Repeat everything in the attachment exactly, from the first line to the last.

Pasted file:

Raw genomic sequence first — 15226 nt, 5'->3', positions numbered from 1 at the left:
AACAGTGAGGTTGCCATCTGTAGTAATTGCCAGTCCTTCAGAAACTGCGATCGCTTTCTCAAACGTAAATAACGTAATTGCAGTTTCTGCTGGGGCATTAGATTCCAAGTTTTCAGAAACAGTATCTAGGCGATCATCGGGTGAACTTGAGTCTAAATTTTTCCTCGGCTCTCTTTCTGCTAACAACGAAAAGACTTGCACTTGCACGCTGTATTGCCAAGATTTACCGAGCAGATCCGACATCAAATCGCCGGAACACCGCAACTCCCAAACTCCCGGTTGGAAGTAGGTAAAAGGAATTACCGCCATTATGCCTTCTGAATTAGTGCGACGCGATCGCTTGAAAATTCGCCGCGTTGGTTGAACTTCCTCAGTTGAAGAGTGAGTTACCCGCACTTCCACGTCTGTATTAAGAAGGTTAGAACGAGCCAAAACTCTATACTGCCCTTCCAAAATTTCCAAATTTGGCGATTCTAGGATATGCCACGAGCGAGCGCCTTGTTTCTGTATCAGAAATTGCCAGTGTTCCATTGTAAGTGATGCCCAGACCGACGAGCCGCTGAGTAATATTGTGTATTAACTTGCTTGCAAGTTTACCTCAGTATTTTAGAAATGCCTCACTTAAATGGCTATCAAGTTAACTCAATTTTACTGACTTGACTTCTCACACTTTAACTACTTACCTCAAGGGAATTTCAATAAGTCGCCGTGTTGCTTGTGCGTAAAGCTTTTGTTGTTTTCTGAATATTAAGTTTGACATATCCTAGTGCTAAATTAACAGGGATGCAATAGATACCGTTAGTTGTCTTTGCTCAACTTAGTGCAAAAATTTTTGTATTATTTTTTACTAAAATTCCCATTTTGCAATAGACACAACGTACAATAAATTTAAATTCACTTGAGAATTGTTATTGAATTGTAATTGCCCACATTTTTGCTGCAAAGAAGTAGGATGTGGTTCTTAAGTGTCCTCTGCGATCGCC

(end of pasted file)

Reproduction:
Raw genomic sequence first — 15226 nt, 5'->3', positions numbered from 1 at the left:
AACAGTGAGGTTGCCATCTGTAGTAATTGCCAGTCCTTCAGAAACTGCGATCGCTTTCTCAAACGTAAATAACGTAATTGCAGTTTCTGCTGGGGCATTAGATTCCAAGTTTTCAGAAACAGTATCTAGGCGATCATCGGGTGAACTTGAGTCTAAATTTTTCCTCGGCTCTCTTTCTGCTAACAACGAAAAGACTTGCACTTGCACGCTGTATTGCCAAGATTTACCGAGCAGATCCGACATCAAATCGCCGGAACACCGCAACTCCCAAACTCCCGGTTGGAAGTAGGTAAAAGGAATTACCGCCATTATGCCTTCTGAATTAGTGCGACGCGATCGCTTGAAAATTCGCCGCGTTGGTTGAACTTCCTCAGTTGAAGAGTGAGTTACCCGCACTTCCACGTCTGTATTAAGAAGGTTAGAACGAGCCAAAACTCTATACTGCCCTTCCAAAATTTCCAAATTTGGCGATTCTAGGATATGCCACGAGCGAGCGCCTTGTTTCTGTATCAGAAATTGCCAGTGTTCCATTGTAAGTGATGCCCAGACCGACGAGCCGCTGAGTAATATTGTGTATTAACTTGCTTGCAAGTTTACCTCAGTATTTTAGAAATGCCTCACTTAAATGGCTATCAAGTTAACTCAATTTTACTGACTTGACTTCTCACACTTTAACTACTTACCTCAAGGGAATTTCAATAAGTCGCCGTGTTGCTTGTGCGTAAAGCTTTTGTTGTTTTCTGAATATTAAGTTTGACATATCCTAGTGCTAAATTAACAGGGATGCAATAGATACCGTTAGTTGTCTTTGCTCAACTTAGTGCAAAAATTTTTGTATTATTTTTTACTAAAATTCCCATTTTGCAATAGACACAACGTACAATAAATTTAAATTCACTTGAGAATTGTTATTGAATTGTAATTGCCCACATTTTTGCTGCAAAGAAGTAGGATGTGGTTCTTAAGTGTCCTCTGCGATCGCC